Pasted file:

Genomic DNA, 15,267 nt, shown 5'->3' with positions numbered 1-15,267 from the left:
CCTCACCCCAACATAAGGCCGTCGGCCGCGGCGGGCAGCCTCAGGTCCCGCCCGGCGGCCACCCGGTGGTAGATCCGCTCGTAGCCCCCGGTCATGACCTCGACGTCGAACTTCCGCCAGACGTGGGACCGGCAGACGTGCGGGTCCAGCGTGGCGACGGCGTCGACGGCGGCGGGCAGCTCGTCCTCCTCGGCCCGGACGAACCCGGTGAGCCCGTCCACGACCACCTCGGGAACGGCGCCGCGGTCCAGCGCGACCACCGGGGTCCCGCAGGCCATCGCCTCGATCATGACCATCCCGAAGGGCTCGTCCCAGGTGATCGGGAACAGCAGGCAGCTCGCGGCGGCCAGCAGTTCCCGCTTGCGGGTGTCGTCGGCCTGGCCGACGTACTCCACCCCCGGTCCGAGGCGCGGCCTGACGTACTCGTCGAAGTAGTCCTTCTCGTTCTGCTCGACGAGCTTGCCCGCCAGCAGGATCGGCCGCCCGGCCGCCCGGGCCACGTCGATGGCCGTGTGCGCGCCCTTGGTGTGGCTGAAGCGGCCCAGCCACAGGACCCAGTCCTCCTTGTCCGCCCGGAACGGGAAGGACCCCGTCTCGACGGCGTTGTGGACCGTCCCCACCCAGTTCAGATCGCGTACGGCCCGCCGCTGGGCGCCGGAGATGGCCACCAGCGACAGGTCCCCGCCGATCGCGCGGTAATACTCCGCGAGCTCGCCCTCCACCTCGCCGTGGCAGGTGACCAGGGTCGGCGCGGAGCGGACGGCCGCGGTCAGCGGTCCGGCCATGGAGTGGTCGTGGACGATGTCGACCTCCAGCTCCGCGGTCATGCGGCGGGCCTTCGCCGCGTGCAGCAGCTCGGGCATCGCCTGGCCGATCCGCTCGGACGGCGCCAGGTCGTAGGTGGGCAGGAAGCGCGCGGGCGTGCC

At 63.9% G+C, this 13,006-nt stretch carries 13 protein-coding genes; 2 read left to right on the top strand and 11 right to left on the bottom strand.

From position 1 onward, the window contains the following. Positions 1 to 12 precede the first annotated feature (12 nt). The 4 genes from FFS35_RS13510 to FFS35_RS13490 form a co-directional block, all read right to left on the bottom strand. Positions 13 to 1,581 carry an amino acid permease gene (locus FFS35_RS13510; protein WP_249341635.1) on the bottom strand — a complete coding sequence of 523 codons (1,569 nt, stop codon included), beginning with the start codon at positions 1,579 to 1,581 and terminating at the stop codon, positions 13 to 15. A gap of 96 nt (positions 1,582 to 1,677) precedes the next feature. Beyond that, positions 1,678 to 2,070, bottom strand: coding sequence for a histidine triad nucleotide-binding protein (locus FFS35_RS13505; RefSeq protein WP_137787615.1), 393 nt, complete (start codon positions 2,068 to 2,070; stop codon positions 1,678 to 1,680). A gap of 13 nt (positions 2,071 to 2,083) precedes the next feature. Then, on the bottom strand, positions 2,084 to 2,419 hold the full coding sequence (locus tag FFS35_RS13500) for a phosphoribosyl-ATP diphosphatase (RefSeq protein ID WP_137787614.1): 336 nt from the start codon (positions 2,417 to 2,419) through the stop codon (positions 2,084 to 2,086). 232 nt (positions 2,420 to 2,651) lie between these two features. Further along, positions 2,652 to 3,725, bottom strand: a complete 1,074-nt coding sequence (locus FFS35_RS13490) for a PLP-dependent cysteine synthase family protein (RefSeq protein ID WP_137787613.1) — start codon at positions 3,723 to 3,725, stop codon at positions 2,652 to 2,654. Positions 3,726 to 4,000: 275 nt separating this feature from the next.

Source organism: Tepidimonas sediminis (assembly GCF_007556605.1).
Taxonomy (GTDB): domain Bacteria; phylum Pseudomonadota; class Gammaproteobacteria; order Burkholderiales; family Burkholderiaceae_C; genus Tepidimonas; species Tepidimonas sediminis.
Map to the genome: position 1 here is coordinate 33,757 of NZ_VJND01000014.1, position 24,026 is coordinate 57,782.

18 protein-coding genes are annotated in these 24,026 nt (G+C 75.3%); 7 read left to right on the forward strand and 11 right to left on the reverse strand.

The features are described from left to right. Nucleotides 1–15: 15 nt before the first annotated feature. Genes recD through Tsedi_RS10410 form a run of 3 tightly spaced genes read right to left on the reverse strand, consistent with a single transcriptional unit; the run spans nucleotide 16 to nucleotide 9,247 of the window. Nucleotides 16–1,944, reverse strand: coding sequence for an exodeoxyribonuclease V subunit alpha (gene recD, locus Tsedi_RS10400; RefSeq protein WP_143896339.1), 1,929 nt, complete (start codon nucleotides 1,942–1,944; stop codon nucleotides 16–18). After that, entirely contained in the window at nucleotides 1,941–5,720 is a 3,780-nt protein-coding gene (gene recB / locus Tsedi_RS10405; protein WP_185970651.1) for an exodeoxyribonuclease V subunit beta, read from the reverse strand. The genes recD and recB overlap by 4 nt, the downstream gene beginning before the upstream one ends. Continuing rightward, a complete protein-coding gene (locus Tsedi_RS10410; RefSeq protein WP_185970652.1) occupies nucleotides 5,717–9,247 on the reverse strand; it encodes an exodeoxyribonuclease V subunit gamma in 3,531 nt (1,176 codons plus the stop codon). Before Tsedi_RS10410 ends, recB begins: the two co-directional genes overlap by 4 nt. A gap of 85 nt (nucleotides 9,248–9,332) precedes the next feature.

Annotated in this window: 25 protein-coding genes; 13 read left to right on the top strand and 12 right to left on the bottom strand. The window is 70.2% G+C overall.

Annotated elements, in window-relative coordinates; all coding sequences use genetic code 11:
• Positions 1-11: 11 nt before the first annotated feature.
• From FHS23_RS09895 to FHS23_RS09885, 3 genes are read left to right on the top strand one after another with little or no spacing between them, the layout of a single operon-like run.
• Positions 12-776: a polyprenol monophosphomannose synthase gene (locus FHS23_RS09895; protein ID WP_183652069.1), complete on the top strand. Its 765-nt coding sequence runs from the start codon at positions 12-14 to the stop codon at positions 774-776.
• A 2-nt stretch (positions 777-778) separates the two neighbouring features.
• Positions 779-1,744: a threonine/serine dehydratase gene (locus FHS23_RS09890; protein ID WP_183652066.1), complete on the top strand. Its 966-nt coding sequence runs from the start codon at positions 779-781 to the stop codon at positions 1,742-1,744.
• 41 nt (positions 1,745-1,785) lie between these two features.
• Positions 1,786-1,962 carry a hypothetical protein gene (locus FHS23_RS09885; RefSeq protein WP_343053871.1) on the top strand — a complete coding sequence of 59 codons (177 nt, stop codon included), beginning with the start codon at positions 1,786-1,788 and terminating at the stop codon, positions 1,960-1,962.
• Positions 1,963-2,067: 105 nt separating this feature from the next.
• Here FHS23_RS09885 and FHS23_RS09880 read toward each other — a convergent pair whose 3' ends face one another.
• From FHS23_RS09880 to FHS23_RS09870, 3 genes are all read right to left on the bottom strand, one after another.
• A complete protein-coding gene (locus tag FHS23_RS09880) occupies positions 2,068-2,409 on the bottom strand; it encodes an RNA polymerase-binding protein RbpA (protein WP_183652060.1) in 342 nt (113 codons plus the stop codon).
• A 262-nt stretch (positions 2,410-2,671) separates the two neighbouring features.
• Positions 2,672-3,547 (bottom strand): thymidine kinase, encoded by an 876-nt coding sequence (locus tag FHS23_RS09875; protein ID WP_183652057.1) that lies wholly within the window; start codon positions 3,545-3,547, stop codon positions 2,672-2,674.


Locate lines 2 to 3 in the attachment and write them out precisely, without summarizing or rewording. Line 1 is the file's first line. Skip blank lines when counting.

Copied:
CCTCACCCCAACATAAGGCCGTCGGCCGCGGCGGGCAGCCTCAGGTCCCGCCCGGCGGCCACCCGGTGGTAGATCCGCTCGTAGCCCCCGGTCATGACCTCGACGTCGAACTTCCGCCAGACGTGGGACCGGCAGACGTGCGGGTCCAGCGTGGCGACGGCGTCGACGGCGGCGGGCAGCTCGTCCTCCTCGGCCCGGACGAACCCGGTGAGCCCGTCCACGACCACCTCGGGAACGGCGCCGCGGTCCAGCGCGACCACCGGGGTCCCGCAGGCCATCGCCTCGATCATGACCATCCCGAAGGGCTCGTCCCAGGTGATCGGGAACAGCAGGCAGCTCGCGGCGGCCAGCAGTTCCCGCTTGCGGGTGTCGTCGGCCTGGCCGACGTACTCCACCCCCGGTCCGAGGCGCGGCCTGACGTACTCGTCGAAGTAGTCCTTCTCGTTCTGCTCGACGAGCTTGCCCGCCAGCAGGATCGGCCGCCCGGCCGCCCGGGCCACGTCGATGGCCGTGTGCGCGCCCTTGGTGTGGCTGAAGCGGCCCAGCCACAGGACCCAGTCCTCCTTGTCCGCCCGGAACGGGAAGGACCCCGTCTCGACGGCGTTGTGGACCGTCCCCACCCAGTTCAGATCGCGTACGGCCCGCCGCTGGGCGCCGGAGATGGCCACCAGCGACAGGTCCCCGCCGATCGCGCGGTAATACTCCGCGAGCTCGCCCTCCACCTCGCCGTGGCAGGTGACCAGGGTCGGCGCGGAGCGGACGGCCGCGGTCAGCGGTCCGGCCATGGAGTGGTCGTGGACGATGTCGACCTCCAGCTCCGCGGTCATGCGGCGGGCCTTCGCCGCGTGCAGCAGCTCGGGCATCGCCTGGCCGATCCGCTCGGACGGCGCCAGGTCGTAGGTGGGCAGGAAGCGCGCGGGCGTGCC

At 63.9% G+C, this 13,006-nt stretch carries 13 protein-coding genes; 2 read left to right on the top strand and 11 right to left on the bottom strand.